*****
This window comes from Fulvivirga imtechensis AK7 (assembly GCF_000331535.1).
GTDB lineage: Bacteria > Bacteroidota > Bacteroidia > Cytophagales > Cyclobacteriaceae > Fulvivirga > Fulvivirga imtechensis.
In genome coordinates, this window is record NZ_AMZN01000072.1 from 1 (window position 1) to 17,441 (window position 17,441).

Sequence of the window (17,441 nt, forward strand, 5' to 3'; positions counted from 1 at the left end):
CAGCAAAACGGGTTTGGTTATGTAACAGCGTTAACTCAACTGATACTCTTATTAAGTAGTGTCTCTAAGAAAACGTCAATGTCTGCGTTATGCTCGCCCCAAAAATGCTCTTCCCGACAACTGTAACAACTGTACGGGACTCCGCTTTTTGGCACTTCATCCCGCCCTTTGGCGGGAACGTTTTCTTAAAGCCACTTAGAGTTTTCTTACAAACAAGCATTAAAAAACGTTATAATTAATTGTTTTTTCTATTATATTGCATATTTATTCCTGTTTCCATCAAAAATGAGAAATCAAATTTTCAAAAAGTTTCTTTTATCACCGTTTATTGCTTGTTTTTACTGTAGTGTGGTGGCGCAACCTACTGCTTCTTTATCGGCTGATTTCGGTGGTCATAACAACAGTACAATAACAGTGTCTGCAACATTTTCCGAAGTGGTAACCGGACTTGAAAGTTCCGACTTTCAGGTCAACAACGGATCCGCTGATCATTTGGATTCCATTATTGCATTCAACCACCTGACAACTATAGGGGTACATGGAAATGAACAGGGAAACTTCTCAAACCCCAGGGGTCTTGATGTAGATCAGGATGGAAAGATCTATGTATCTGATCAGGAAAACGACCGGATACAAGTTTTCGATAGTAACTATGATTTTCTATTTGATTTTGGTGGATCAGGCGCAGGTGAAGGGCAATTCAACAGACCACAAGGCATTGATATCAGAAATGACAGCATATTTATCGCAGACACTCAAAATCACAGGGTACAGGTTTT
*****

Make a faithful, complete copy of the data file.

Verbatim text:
This window comes from Fulvivirga imtechensis AK7 (assembly GCF_000331535.1).
GTDB lineage: Bacteria > Bacteroidota > Bacteroidia > Cytophagales > Cyclobacteriaceae > Fulvivirga > Fulvivirga imtechensis.
In genome coordinates, this window is record NZ_AMZN01000072.1 from 1 (window position 1) to 17,441 (window position 17,441).

Sequence of the window (17,441 nt, forward strand, 5' to 3'; positions counted from 1 at the left end):
CAGCAAAACGGGTTTGGTTATGTAACAGCGTTAACTCAACTGATACTCTTATTAAGTAGTGTCTCTAAGAAAACGTCAATGTCTGCGTTATGCTCGCCCCAAAAATGCTCTTCCCGACAACTGTAACAACTGTACGGGACTCCGCTTTTTGGCACTTCATCCCGCCCTTTGGCGGGAACGTTTTCTTAAAGCCACTTAGAGTTTTCTTACAAACAAGCATTAAAAAACGTTATAATTAATTGTTTTTTCTATTATATTGCATATTTATTCCTGTTTCCATCAAAAATGAGAAATCAAATTTTCAAAAAGTTTCTTTTATCACCGTTTATTGCTTGTTTTTACTGTAGTGTGGTGGCGCAACCTACTGCTTCTTTATCGGCTGATTTCGGTGGTCATAACAACAGTACAATAACAGTGTCTGCAACATTTTCCGAAGTGGTAACCGGACTTGAAAGTTCCGACTTTCAGGTCAACAACGGATCCGCTGATCATTTGGATTCCATTATTGCATTCAACCACCTGACAACTATAGGGGTACATGGAAATGAACAGGGAAACTTCTCAAACCCCAGGGGTCTTGATGTAGATCAGGATGGAAAGATCTATGTATCTGATCAGGAAAACGACCGGATACAAGTTTTCGATAGTAACTATGATTTTCTATTTGATTTTGGTGGATCAGGCGCAGGTGAAGGGCAATTCAACAGACCACAAGGCATTGATATCAGAAATGACAGCATATTTATCGCAGACACTCAAAATCACAGGGTACAGGTTTT